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TDK conference 2015

Borrelia burgdorferi sensu lato and Borrelia miyamotoi in questing ticks and tick fauna of companion animals in East Germany
Lügner Jenny - year 5
SzIU, Faculty of Veterinary Science, Department of Parasitology and Zoology
Supervisor: Gabor Foldvari


The aim of my scientific work was to receive information about tick species occurring in Bautzen (East Saxony, Germany). Furthermore I wanted to extend the knowledge about the intensity of ticks infected by the Borrelia spirochetes, Borrelia burgdorferi sensu lato, responsible for Lyme disease and Borrelia miyamotoi, the causative agent of the relapsing fever.

The ticks that should be analyzed for possible Borrelia infection were collected from one area in the eastern part of Germany by the flagging method. The collection period of ticks from the field lasted for altogether seven months, from March to September 2014. The flagged ticks were identified under stereomicroscope, all of them were identified as Ixodes ricinus. Finally the DNA was extracted and the genetic material was sent to the German Reference Laboratory for Borreliosis in Oberschleißheim where various PCR analyzing methods were performed. A total number of 66 ticks were infected with Borrelia burgdorferi s. l. (9%) and 18 ticks carried B. miyamotoi (3%). The remaining investigated ticks were screened with negative results (88%). Further genotyping of the positive samples by various PCR sequencing techniques revealed the following results: six specimens were infected by B. afzelii, further two were harboring B. afzelii together with B. bavariensis and one was infected with B. burgdorferi sensu stricto. Further genotyping efforts with additional sequencing methods revealed four positive results for B. miyamotoi.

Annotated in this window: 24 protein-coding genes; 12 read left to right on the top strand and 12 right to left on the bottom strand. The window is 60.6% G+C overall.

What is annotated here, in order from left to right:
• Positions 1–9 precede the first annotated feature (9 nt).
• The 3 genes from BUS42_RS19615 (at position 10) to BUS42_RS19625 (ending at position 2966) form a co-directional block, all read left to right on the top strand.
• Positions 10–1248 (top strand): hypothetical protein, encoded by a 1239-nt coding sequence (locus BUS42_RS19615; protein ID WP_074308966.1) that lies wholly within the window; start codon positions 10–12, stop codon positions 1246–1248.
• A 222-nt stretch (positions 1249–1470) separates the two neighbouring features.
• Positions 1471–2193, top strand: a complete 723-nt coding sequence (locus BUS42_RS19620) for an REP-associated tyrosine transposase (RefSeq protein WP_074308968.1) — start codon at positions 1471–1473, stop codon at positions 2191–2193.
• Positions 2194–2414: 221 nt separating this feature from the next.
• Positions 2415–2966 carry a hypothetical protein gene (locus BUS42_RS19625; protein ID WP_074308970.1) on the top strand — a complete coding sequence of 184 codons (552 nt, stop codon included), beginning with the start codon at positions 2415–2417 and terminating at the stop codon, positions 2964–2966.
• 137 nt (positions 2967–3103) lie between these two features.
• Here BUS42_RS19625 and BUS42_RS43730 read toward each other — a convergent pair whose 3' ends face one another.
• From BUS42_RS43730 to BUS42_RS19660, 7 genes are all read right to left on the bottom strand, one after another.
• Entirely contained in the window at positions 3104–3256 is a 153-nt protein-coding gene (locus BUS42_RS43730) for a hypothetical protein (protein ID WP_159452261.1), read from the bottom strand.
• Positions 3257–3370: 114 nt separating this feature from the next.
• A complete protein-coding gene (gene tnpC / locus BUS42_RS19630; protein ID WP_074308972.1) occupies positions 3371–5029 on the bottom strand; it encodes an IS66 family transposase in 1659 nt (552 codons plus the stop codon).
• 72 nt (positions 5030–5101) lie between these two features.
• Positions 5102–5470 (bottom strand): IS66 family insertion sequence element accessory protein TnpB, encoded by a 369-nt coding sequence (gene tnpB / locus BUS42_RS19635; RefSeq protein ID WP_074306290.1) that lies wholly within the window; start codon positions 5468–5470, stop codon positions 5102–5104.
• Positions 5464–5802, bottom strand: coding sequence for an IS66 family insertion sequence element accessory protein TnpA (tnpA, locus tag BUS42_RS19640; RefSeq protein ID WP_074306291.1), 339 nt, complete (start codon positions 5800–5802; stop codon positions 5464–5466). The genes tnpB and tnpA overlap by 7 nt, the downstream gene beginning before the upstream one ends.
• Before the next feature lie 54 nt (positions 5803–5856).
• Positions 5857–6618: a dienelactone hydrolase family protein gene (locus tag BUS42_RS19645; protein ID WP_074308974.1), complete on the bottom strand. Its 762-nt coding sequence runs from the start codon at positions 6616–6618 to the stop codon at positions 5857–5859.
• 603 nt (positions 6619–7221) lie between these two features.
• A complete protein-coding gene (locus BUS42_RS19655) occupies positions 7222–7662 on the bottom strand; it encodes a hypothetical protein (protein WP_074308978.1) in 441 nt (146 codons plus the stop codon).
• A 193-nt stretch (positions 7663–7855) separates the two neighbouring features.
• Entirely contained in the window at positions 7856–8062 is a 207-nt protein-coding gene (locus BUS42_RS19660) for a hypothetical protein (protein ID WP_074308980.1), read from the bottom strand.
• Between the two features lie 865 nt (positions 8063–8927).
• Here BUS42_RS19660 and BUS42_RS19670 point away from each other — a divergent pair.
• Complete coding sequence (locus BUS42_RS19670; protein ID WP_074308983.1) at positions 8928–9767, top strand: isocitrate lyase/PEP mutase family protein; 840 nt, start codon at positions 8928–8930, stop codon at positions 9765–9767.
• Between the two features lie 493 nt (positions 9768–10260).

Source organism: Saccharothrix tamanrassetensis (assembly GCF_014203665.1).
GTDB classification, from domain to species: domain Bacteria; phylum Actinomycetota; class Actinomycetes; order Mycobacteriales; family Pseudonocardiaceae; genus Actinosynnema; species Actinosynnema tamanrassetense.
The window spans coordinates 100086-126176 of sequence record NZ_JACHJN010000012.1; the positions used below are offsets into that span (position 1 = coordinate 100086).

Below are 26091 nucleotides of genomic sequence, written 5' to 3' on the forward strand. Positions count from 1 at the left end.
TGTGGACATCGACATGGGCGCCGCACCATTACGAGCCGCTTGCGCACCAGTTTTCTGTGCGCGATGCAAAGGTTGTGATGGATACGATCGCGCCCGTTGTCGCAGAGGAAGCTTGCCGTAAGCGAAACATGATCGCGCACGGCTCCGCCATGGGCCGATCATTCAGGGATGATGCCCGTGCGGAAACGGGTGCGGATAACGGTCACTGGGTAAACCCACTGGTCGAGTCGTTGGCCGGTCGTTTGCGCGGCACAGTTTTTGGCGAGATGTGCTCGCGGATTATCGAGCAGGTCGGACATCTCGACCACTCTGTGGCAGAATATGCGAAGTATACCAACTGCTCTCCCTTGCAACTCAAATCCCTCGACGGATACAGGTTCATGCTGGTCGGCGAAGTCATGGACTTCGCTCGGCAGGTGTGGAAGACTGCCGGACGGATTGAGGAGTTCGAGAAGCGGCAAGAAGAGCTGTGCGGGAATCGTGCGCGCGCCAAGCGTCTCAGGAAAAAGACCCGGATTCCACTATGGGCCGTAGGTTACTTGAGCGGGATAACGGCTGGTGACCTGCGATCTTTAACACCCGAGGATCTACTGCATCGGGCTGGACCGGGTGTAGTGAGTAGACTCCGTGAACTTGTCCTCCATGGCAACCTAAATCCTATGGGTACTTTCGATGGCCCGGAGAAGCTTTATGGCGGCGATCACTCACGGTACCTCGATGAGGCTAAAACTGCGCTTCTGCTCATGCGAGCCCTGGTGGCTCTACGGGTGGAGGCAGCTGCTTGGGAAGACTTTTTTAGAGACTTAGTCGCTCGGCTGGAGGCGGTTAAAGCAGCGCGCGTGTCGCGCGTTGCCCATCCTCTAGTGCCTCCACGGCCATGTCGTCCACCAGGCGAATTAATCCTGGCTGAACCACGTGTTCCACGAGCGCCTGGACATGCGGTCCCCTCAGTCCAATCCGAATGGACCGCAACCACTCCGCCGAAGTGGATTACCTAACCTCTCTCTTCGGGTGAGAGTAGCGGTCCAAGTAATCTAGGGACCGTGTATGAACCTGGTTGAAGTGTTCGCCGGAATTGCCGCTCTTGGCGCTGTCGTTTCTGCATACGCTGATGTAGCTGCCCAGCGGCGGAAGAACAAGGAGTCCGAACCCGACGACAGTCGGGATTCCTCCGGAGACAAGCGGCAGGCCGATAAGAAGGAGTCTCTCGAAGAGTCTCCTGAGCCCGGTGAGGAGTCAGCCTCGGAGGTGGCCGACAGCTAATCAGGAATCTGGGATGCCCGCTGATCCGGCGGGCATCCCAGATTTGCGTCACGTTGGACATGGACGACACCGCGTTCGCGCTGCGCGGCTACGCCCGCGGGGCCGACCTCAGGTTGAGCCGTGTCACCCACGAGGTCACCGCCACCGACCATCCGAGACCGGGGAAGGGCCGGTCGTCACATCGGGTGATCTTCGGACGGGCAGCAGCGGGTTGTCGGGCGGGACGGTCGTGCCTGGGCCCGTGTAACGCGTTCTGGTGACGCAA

Another important part of my scientific work was the collection of ticks directly from pets. The ticks were collected to extend our knowledge about ticks that could not be monitored with flagging such as endophilic tick species. A total of 566 ticks were removed by the participating veterinarians at the end of the collection period from altogether 177 cats and 181 dogs, respectively. The dominant tick species was I. ricinus which was found in 483 times (94%) of the infestation cases. Ixodes hexagonus could be found 17 times (3%), followed by I. canisuga that was identified 12 times (2%). Only two D. reticulatus females (1%) could be found during the whole collection period. In two cases both tick species, I. ricinus and I. hexagonus could be found on the same individual.

The screening for the pathogens in questing ticks revealed that there is relatively low prevalence of LB spirochetes and a typical prevalence of B. miyamotoi within the ticks in this area of Germany compared to other European studies. However, Borrelia ssp. are still present and nevertheless there is a risk for humans and other mammalian species for becoming infected with the Lyme borreliosis and Relapsing Fever agents which has a great public health impact.

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